Bitcoin Developer Guide
The Developer Guide aims to provide the information you need to understand Bitcoin and start building Bitcoin-based applications, but it is not a specification. To make the best use of this documentation, you may want to install the current version of Bitcoin Core, either from source or from a pre-compiled executable.
The block chain provides Bitcoin's public ledger, an ordered and timestamped record of transactions. This system is used to protect against double spending and modification of previous transaction records.
Transactions let users spend satoshis. Each transaction is constructed out of several parts which enable both simple direct payments and complex transactions.
Contracts are transactions which use the decentralized Bitcoin system to enforce financial agreements. Bitcoin contracts can often be crafted to minimize dependency on outside agents, such as the court system, which significantly decreases the risk of dealing with unknown entities in financial transactions.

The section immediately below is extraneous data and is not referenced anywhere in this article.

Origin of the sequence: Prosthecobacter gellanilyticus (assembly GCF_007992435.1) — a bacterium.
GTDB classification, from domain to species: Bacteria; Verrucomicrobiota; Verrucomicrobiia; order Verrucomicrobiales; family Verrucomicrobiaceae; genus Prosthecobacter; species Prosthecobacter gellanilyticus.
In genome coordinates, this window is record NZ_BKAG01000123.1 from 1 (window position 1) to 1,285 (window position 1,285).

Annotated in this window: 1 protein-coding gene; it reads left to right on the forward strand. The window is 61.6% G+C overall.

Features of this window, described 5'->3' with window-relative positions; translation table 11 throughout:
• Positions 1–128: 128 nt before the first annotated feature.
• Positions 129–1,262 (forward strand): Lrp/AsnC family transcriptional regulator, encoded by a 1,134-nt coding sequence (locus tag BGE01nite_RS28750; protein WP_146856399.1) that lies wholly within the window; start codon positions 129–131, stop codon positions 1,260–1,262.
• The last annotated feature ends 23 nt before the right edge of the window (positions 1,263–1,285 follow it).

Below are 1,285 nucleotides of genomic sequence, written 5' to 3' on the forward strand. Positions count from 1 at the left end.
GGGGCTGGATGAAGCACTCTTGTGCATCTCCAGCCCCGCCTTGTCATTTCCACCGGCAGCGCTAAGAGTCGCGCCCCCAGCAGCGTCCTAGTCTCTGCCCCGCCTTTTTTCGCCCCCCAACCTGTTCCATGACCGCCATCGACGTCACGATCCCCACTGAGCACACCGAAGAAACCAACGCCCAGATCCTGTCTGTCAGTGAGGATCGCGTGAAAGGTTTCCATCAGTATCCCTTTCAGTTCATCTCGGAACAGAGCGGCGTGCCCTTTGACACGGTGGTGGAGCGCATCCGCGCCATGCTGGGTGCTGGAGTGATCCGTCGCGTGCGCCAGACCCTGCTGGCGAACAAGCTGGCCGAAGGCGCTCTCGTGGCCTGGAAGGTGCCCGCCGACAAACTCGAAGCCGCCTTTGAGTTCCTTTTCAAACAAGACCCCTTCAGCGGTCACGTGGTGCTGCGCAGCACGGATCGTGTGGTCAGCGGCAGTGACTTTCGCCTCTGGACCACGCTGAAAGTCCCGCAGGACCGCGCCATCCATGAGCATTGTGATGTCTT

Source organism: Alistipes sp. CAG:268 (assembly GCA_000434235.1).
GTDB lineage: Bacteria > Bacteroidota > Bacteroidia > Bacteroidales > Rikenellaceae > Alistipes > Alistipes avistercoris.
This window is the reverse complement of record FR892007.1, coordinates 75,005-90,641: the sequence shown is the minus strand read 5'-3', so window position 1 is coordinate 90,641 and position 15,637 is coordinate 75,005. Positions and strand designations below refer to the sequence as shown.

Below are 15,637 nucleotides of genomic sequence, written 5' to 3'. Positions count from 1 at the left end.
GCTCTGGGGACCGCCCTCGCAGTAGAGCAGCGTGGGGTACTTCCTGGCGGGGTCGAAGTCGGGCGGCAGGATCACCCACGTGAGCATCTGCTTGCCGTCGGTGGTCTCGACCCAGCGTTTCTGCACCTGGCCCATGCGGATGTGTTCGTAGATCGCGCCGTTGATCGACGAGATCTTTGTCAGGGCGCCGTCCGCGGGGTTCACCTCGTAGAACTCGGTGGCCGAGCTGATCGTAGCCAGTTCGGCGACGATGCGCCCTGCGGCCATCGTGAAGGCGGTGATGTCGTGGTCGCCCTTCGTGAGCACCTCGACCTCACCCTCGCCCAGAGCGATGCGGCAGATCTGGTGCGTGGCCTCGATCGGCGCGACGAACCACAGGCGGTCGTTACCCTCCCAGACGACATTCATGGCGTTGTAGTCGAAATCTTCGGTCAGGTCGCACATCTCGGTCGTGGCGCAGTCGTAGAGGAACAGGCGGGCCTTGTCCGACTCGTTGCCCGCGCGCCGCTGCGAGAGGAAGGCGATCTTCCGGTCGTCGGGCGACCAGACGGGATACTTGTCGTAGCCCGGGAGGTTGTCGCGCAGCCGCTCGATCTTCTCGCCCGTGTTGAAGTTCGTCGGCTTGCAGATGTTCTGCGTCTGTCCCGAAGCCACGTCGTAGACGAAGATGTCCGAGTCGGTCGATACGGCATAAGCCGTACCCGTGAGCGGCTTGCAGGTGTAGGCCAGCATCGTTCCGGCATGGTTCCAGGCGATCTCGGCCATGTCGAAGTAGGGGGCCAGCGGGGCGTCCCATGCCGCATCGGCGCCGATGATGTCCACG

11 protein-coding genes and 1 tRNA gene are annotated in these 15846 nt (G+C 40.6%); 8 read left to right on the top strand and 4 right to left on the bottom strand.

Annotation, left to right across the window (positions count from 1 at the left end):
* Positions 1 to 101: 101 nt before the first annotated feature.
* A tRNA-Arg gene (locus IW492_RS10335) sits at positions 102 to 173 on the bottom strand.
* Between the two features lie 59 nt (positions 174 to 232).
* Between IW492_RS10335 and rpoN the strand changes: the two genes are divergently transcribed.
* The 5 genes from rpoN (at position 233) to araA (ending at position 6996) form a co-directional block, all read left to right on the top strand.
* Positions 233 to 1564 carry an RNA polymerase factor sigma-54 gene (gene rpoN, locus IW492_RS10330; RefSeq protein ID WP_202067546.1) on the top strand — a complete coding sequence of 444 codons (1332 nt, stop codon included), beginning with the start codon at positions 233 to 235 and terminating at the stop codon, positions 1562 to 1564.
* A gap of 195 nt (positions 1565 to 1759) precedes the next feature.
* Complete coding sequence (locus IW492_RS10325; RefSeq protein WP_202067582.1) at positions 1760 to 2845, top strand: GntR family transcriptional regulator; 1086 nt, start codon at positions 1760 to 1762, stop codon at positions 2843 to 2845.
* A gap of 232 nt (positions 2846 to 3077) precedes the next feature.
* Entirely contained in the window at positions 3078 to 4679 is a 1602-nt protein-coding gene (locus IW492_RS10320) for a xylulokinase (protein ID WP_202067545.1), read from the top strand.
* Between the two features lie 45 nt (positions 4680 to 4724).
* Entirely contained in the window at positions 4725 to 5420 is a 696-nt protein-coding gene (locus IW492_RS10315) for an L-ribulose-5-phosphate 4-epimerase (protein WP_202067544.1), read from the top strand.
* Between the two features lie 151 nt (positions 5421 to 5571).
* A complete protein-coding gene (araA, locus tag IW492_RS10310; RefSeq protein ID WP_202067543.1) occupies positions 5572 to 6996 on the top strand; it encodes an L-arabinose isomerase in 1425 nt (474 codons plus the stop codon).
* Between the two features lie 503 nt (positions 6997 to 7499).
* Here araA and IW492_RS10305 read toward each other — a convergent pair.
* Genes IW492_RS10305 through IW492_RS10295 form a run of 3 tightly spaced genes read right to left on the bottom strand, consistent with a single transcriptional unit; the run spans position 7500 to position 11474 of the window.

A Bitcoin wallet can refer to either a wallet program or a wallet file. Wallet programs create public keys to receive satoshis and use the corresponding private keys to spend those satoshis. Wallet files store private keys and (optionally) other information related to transactions for the wallet program.
Payment processing encompasses the steps spenders and receivers perform to make and accept payments in exchange for products or services. The basic steps have not changed since the dawn of commerce, but the technology has.
The Bitcoin software has different levels of security and tradeoffs in order to verify the blockchain.
The Bitcoin network protocol allows full nodes (peers) to collaboratively maintain a peer-to-peer network for block and transaction exchange.
Mining adds new blocks to the block chain, making transaction history hard to modify.